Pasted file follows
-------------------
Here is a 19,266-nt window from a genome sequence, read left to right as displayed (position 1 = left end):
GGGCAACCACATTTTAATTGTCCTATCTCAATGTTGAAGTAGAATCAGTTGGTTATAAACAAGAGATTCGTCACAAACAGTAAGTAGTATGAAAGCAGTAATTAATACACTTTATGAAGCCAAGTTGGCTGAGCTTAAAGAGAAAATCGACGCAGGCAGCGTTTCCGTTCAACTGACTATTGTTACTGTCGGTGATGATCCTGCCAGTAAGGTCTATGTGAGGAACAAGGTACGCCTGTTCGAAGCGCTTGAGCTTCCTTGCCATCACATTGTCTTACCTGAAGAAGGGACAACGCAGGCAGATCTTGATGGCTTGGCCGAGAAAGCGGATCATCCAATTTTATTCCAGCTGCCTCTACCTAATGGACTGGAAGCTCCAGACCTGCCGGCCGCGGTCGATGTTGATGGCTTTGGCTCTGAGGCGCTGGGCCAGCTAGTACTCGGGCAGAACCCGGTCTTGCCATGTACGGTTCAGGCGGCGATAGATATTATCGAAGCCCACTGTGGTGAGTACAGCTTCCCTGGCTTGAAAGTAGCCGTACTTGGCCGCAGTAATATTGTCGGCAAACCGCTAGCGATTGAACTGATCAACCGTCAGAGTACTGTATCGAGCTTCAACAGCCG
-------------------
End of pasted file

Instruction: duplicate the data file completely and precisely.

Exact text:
Here is a 19,266-nt window from a genome sequence, read left to right as displayed (position 1 = left end):
GGGCAACCACATTTTAATTGTCCTATCTCAATGTTGAAGTAGAATCAGTTGGTTATAAACAAGAGATTCGTCACAAACAGTAAGTAGTATGAAAGCAGTAATTAATACACTTTATGAAGCCAAGTTGGCTGAGCTTAAAGAGAAAATCGACGCAGGCAGCGTTTCCGTTCAACTGACTATTGTTACTGTCGGTGATGATCCTGCCAGTAAGGTCTATGTGAGGAACAAGGTACGCCTGTTCGAAGCGCTTGAGCTTCCTTGCCATCACATTGTCTTACCTGAAGAAGGGACAACGCAGGCAGATCTTGATGGCTTGGCCGAGAAAGCGGATCATCCAATTTTATTCCAGCTGCCTCTACCTAATGGACTGGAAGCTCCAGACCTGCCGGCCGCGGTCGATGTTGATGGCTTTGGCTCTGAGGCGCTGGGCCAGCTAGTACTCGGGCAGAACCCGGTCTTGCCATGTACGGTTCAGGCGGCGATAGATATTATCGAAGCCCACTGTGGTGAGTACAGCTTCCCTGGCTTGAAAGTAGCCGTACTTGGCCGCAGTAATATTGTCGGCAAACCGCTAGCGATTGAACTGATCAACCGTCAGAGTACTGTATCGAGCTTCAACAGCCG